Pete Croatto’s Freelancing Tweet Storm

By Brendan O’Meara

I love tweet storms.

I put Brian Koppelman’s tweet storm in order, and now I present to you Pete Croatto, a former guest of the #CNF Podcast, as he drops some serious freelance bombs.

Enjoy! FYI: RLRT means real-life retweet…


A Page a Day

Written by Brendan O’Meara

So you want to write a book.


First, write one page today.

Just one.

If you want to write more, don’t stop, but don’t say ‘I plan on writing ten pages, twenty pages, or 1,000 words or 5,000 words.’ One page.

Then tomorrow write one more page.

In December 2017, you’ll look back and see nearly 400 pages of prose—your prose.

The the other option is to sit in your chair in December 2017 and wonder what your book would have looked like had you just done one page a day last year.

What can you live with?

Eighteen Pounds and 800+ Pages of Inspiration: Seth Godin’s “What Does It Sounds Like When You Change Your Mind?”


Brendan O'Meara
Straining to hold up “Titan”.

Written by Brendan O’Meara

Seth Godin is a hero of mine.

I understand he, like everyone, has flaws. I read his blog every day, and I’d be disappointed if even one blog post didn’t land in my inbox each morning. I know I’m not alone.

But as he writes in the opening of What Does It Sound Like When You Change Your Mind? in a “post” titled “Is It Selfish?”:

I wrote this book for me.

Day after day, year after  year, my blog shows up. And I’m delighted if people read it, thrilled if it resonates with you.

But the truth is, even if you didn’t read my blog, even if no one read my blog, I’d still write it.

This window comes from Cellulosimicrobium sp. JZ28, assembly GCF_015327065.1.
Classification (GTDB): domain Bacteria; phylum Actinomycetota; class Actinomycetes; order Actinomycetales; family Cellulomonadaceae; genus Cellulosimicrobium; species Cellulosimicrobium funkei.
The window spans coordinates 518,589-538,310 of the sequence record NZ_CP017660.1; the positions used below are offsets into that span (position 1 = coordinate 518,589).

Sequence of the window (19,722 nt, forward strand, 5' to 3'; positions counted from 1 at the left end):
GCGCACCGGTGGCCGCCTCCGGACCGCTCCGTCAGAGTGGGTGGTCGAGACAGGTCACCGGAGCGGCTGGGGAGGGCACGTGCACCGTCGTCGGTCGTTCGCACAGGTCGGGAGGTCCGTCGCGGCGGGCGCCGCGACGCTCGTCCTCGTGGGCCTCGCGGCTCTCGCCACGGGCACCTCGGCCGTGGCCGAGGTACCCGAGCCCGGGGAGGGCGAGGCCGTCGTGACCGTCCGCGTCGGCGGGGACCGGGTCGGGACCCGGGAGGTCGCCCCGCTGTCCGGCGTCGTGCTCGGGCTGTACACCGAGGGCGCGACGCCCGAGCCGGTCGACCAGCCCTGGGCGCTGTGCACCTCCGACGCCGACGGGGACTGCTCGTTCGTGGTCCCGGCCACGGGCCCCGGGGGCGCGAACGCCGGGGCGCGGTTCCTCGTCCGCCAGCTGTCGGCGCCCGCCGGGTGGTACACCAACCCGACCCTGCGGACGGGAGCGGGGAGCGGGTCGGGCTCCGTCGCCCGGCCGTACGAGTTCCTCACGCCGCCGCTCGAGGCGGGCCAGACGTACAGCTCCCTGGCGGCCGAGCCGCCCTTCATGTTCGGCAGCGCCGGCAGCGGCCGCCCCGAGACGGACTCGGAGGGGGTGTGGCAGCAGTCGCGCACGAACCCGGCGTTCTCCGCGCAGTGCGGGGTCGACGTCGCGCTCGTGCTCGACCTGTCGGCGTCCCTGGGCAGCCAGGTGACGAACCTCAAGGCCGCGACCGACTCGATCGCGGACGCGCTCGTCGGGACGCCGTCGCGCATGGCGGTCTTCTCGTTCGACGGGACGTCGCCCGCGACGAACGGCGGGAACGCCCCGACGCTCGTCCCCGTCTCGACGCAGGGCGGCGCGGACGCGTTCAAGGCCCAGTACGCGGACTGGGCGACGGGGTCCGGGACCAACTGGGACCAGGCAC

It’s through that daily practice that people tuned in. It’s antithetical. He doesn’t hustle. He shows up; and we do.

It’s his generosity of spirit that feeds the soul, just like Maria Popova’s Brain Pickings. She too started her wonderful blog not to gain an income or gain followers, but in being true to her own self, she writes about what nourishes her own mind.

She’d probably write the blog even if no one was reading, but through consistent production and thoughtful curation, Popova and Godin have legions of people who deeply hunger to be part of their minds.

To that I raise both hands.

In the spirit of Godin, who would write the blog if no one was reading, I too wish to do the same.

Godin writes:

Writing a blog post about moving forward is a great way to persuade oneself to move forward. Writing a blog post about the past, the future, the things we miss—this is how I work to keep myself on track.

Seeing a blog post a year or two after I’ve written it is a bit of a jolt, a chance to remember a moment in time, and mostly, an opportunity to push forward. Again.

So I plan to use my blog as a daily practice to improve 1% Better (s.o. to Joe Ferraro)—I’d love for you to join me (see monthly book recommendation newsletter and podcast. Phew.)

I won’t invade your inbox. If you like this blog, merely bookmark it and check it at your leisure. I’ll be here. I hope you will too.

Episode 31—Jen Miller on Freelancing, Tenacity, Running, and Swinging Her “Where’s My Money Bat” (It’s a Thing)

Jen Miller
Jen Miller sits down and talks to me about her freelancing career and her memoir “Running: A Love Story”.

Written by Brendan O’Meara

“Good ideas still find homes.”Jen Miller

“When it gets too easy, I need to challenge myself and make it harder again.” —Jen Miller

What’s this? Three weeks in a row? It’s happening, folks, and thanks for hanging in while I get my feet back under me after the big, cross-country move.

What better way to follow up that sentence than by talking about Jen Miller (@ByJenAMiller), a runner who wrote the engaging, funny, and raw memoir Running: A Love Story (Seal Press, 2016). It’s about running, love, and control and we talk about that and much more.

We also chat about freelancing and some of the more granular details of the business that I think will benefit any freelancer, novice or expert.

Lots of good stuff here. Please go and subscribe to the podcast. Share it with a friend or two or three. I’m trying my hardest to keep it consistent and hopefully it can keep growing.

Thanks for listening!